IN THE SENATE OF THE UNITED STATES
May 24, 2012
Mr. Whitehouse (for himself, Ms. Collins, Mr. Brown of Ohio, Ms. Murkowski, Mrs. Shaheen, Mr. Heller, Mr. Warner, and Mr. Grassley) introduced the following bill; which was read twice and referred to the Committee on Health, Education, Labor, and Pensions
To provide for the establishment of a Commission to Accelerate the End of Breast Cancer.
Short title; table of contents
This Act may be cited
Accelerating the End of Breast
Cancer Act of 2012.
Table of contents
The table of contents of this Act is as follows:
Sec. 1. Short title; table of contents.
Sec. 2. Findings.
Sec. 3. Establishment.
Sec. 4. Mission; duties.
Sec. 5. Membership.
Sec. 6. Chairperson; program managers.
Sec. 7. Coordination and nonduplication.
Sec. 8. Evaluation of the Commission.
Sec. 9. Authorization of funding.
Sec. 10. Termination.
Congress makes the following findings:
In the United States, the chance of a woman developing breast cancer during her lifetime has increased from 1 in 11 in 1975 to 1 in 8 today.
Worldwide, breast cancer is the most frequently diagnosed cancer in women with 1,300,000 cases each year. Breast cancer is also the leading cause of cancer death in women, with more than 500,000 women dying from the disease worldwide in 2010.
More than 90 percent of deaths from breast cancer are caused by metastasis, which occurs when cancerous cells spread to other organs or bone.
The National Cancer Institute estimated that breast cancer care in the United States cost $16,500,000,000 in 2009, and cost the nation $12,100,000,000 in lost productivity.
Over the past 40 years, very little has improved the incidence, morbidity, and mortality rates of breast cancer.
There shall be established a commission to
be known as the Commission to Accelerate the End of Breast Cancer (in this Act
referred to as the
The mission of the Commission shall be to help end breast cancer by January 1, 2020.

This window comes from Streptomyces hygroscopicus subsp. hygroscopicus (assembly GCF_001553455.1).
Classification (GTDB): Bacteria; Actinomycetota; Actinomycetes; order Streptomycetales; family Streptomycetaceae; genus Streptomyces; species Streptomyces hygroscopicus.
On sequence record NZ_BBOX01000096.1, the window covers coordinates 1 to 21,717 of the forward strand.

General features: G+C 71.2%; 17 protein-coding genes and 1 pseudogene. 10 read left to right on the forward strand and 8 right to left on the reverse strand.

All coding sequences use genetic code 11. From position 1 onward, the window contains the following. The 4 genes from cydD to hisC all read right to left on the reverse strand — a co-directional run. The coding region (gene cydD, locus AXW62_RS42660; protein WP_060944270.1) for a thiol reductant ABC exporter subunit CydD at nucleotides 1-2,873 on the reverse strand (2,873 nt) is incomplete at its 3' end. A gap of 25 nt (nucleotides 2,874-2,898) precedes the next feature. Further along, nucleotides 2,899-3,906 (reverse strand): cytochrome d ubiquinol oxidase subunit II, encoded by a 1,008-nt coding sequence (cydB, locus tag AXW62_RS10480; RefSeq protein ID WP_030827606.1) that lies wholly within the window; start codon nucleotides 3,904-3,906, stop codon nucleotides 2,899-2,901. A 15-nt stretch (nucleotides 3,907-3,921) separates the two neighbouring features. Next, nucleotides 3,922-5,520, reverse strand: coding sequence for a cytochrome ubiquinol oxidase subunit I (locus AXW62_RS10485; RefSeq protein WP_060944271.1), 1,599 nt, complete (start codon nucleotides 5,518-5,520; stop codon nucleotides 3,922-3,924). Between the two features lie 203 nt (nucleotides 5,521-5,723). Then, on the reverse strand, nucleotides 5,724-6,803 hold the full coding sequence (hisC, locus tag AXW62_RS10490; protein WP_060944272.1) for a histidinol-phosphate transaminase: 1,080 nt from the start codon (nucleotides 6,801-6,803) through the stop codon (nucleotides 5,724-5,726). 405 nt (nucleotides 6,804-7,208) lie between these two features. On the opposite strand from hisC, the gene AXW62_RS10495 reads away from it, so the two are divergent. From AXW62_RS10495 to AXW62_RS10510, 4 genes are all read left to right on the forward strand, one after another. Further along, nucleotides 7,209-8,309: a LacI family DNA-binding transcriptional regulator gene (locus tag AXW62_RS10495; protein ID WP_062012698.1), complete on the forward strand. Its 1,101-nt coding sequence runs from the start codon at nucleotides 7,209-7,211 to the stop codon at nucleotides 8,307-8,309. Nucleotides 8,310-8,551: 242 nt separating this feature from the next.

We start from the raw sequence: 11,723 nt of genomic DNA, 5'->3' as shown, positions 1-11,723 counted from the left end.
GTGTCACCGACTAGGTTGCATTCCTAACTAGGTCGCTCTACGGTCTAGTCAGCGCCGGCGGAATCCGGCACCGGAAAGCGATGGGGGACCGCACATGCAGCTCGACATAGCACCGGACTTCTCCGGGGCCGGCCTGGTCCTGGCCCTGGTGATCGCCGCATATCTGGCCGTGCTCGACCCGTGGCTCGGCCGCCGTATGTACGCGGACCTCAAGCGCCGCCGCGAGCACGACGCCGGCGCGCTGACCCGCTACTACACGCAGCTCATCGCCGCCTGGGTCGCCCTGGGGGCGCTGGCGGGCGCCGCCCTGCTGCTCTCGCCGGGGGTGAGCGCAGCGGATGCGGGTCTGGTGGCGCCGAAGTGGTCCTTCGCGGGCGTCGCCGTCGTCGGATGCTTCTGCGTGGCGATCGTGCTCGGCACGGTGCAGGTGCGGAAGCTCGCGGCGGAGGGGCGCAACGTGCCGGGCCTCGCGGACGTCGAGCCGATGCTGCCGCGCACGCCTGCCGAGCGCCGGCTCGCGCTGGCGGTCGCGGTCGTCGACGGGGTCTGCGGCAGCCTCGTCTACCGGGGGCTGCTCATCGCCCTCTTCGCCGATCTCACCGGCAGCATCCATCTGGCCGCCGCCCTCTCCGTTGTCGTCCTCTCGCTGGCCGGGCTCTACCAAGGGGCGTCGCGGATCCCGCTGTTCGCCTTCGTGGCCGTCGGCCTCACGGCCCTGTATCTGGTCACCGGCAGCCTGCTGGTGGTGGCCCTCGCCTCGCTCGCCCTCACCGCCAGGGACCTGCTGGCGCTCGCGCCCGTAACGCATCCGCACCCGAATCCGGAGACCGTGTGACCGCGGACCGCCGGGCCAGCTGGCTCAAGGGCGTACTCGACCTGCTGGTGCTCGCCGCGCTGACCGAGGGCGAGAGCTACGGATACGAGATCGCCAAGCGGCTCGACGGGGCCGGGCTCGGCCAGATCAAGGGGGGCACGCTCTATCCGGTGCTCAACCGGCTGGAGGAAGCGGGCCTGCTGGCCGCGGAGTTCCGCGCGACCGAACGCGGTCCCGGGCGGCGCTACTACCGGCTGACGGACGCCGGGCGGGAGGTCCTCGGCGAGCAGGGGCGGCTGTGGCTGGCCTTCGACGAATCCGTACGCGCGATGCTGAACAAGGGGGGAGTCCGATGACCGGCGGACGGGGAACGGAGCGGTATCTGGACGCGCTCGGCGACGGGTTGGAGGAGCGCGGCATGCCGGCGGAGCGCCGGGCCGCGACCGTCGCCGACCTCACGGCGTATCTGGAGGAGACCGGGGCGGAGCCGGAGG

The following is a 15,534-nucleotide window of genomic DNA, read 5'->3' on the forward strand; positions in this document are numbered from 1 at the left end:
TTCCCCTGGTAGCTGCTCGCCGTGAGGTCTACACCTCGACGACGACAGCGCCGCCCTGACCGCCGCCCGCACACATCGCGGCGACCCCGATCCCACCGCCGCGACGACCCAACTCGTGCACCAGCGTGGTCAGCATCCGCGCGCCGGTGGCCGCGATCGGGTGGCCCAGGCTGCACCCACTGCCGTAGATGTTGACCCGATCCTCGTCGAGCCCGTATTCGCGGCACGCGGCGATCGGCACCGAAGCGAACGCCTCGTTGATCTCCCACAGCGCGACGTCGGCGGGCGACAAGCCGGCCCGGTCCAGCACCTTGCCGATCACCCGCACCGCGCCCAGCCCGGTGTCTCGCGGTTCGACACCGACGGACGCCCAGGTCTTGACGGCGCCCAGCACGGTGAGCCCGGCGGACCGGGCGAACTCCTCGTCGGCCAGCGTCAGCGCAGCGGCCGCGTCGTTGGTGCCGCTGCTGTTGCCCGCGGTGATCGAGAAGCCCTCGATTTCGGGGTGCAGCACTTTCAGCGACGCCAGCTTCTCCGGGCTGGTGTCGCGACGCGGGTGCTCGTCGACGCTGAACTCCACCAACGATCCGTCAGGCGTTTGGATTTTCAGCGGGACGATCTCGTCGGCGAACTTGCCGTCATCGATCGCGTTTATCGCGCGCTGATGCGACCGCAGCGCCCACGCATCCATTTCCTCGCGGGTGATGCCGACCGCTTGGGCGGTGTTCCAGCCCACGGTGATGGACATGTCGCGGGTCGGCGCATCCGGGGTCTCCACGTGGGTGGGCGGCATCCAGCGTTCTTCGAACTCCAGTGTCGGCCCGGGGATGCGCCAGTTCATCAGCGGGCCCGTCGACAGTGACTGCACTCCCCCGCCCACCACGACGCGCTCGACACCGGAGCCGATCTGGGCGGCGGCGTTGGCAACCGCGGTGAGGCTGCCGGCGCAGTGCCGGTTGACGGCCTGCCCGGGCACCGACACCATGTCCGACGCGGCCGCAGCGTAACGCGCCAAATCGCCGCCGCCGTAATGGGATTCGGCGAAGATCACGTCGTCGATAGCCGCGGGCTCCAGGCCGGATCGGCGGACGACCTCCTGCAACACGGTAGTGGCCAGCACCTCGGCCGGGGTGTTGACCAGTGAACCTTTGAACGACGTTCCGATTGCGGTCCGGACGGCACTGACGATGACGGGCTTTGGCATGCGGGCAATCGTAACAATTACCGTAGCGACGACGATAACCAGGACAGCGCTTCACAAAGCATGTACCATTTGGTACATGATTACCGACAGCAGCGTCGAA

The Commission shall—
identify opportunities and ideas within the public and private sectors, basic and applied sciences, and epidemiology that can be turned into real world strategies to prevent breast cancer and breast cancer metastasis;
recommend projects to leverage such opportunities and ideas in the areas of—
the primary prevention of breast cancer; and
the causes and prevention of breast cancer metastasis;
promote ideas that are intellectually compelling and innovative;
accelerate potentially transformational scientific advances that are—
not being prioritized within the Federal Government but which can help to achieve the mission described in subsection (a); and
unlikely to be achieved by the private sector due to technical and financial uncertainty;
identify promising but underdeveloped areas of research that would benefit from a cluster of support from government, industry, and academia to rapidly advance knowledge into practice; and
create opportunities for transdisciplinary, cross-cutting collaborations.
Not later than 6 months after the appointment of the initial members of the Commission, the Commission shall submit to the President and to the relevant authorizing and appropriations committees of Congress, a description of the Commission’s strategic vision for its role in achieving the mission described in subsection (a) by January 1, 2020.
Not later than January 15, 2013, and annually thereafter, the Commission shall submit an annual report to the President, Congress, and the public describing—
the Commission’s activities under this section, including its progress in achieving the mission described in subsection (a); and
the amount of funding expended by the Commission in the preceding year and the activities carried out with such funds.
The Commission shall be composed of not more than 10 members who shall be appointed by the President, by and with the advice and consent of the Senate.
Each member of the Commission shall be appointed to represent one of the following 3 categories:
Representatives of varied disciplines within the biomedical research field.
Representatives of varied disciplines outside of the biomedical research field.
Educated patient advocates, including individuals who—
represent a patient-led, patient-centered organization with a patient constituency;
have been personally affected by breast cancer; and
are trained, knowledgeable, and prepared to participate in the decision-making process of science and medicine.
Representation of membership categories
Of the members of the Commission—
at least 1, but not more than 3, shall be appointed to represent the category described in paragraph (1)(A);
at least 1, but not more than 3, shall be appointed to represent the category described in paragraph (1)(B); and
at least 2, but not more than 4, shall be appointed to represent the category described in paragraph (1)(C).
The initial members of the Commission shall be appointed not later than 60 days after the date of the enactment of this Act.